Wetterich & Clark lead at halfway
Padraig Harrington not only re-ignited his Masters hopes today, but gave himself the chance to create history.
Nobody has won at Augusta National after an opening 77 or an eight-stroke deficit after the first round, but a seven-birdie 68 - matched as the low score of the week so far by Ryder Cup team-mate Paul Casey only 10 minutes later - brought the Dubliner back into contention for a first major title.
Harrington was on the same one-over-par halfway mark of 145 as another of Ian Woosnam's heroes last September, David Howell (75), and also Welsh debutant Bradley Dredge (70).
They were in a tie for eighth place only three behind South African Tim Clark, last year's runner-up to Phil Mickelson, and American Brett Wetterich. They returned rounds of 71 and 73 respectively.
Justin Rose, joint overnight leader with Wetterich, was the last player to tee off in the second round and after a bogey five on the first parred the next eight, then dropped another shot on the 10th.
That left the 26-year-old, 36-hole leader on his last appearance three years ago before slumping to a Saturday 81, tied for third with home town player Vaughn Taylor.
Tiger Woods, like Howell, had a real rollercoaster ride, but from five over with four to go he birdied the 15th and 17th for a 74 that kept him in the hunt at three over.
Playing partner Casey's 68 was an 11-stroke improvement on his error-strewn opening day effort and it brought him back alongside the world number one, who still has a chance to make it five green jackets, a third major in a row and his 13th in all.
Harrington said: "I thought the course was an excellent test and set up very well. It was a good mental test - when to go for pins and when to play safe.
"You've got to give it your full attention. Yesterday I messed up a lot of simple shots." That included pitching into the lake on the 15th for a triple-bogey eight.
On his return to that hole he birdied and then put the icing on the cake with another at the last.
Woods, who ended his opening 73 with back-to-back bogeys, had four more in a front-nine 39.
He then found Rae's Creek both on the 12th and 13th, but got out of the two holes dropping only one shot, a 22-footer for a bogey being followed by a pitch-and-putt par.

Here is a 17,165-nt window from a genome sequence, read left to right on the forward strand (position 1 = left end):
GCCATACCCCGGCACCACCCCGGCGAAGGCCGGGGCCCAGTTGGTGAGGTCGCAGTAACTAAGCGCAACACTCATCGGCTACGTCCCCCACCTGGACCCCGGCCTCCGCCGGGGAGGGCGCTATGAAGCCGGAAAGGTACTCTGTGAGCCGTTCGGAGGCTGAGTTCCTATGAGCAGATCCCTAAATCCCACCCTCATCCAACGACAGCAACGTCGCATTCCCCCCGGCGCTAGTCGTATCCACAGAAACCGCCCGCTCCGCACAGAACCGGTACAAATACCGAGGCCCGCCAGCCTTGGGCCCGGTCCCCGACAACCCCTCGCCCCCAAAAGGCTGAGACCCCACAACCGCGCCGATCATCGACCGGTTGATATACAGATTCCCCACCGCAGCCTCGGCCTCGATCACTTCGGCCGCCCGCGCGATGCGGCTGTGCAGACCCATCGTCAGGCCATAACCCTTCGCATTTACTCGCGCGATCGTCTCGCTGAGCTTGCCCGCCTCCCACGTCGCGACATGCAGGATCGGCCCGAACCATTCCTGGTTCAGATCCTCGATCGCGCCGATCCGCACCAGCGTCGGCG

Casey sank a 40-foot eagle putt on the long second, just after Luke Donald (also three over after a 74) had pitched in from 40 yards for another three. He then nearly aced the short 12th.
Howell, in a tie for third when he resumed, needed two attempts to get out of a greenside bunker on the first for a double bogey, then hooked horribly at the 575-yard second and had to take a penalty drop from the bushes en route to another six.
He fought back to stand level par with one to go, then hit another wild one into the trees and did well to drop only one shot.
"An interesting day," was his summation. "I'm not in control of the ball as I would like to be - I haven't been all year - but I'm not going to be a million miles away at the end of the day.
"I'm in the hunt again at Augusta, which is wonderful." He was in contention two years ago until he ran into a red-hot Woods in the third round.
"I dodged a bullet on the 18th. It could easily have been a six or a seven. Three over is not what you want on the Friday of a major, but the way I hit the ball beggars can't be choosers."
Woods hit his first two drives into bunkers. On the opening hole he then three-putted from just short of the green, while at the par-five second he still might have birdied, but missed an eight-foot chance.
Further bogeys, however, came on the fourth and seventh and while he did make a birdie at the uphill 570-yard next the ninth left him furious. He had to chip out sideways from the base of a tree, then spun his third off the front of the green.
Getting up and down from there was vital to his hopes and he did. In his runaway 1997 victory, of course, he started with a front-nine 40, then covered the inward half in 30 and his birdie at the 10th was ominous for the rest.
But there were more problems to come.
As for defending champion Phil Mickelson, he bogeyed the first, fifth and sixth to slump to seven over. With six to play he was still there, but it was still inside the cut mark because of the rule whereby anybody within 10 strokes of the lead qualifies.
Playing partner Richie Ramsay, the Scot who last August became the first British player to win the US Amateur since 1911, saw his hopes of making it through suffer a big blow when he took a double-bogey five on the short 12th.
Trying to become the first British amateur to make the halfway cut since Peter McEvoy in 1978, Ramsay stood eight over as a result.
Compatriot Colin Montgomerie was alongside him with two holes remaining, while although Darren Clarke outdid even Casey with a 12-shot improvement on day one 83-71 still added up to 10 over.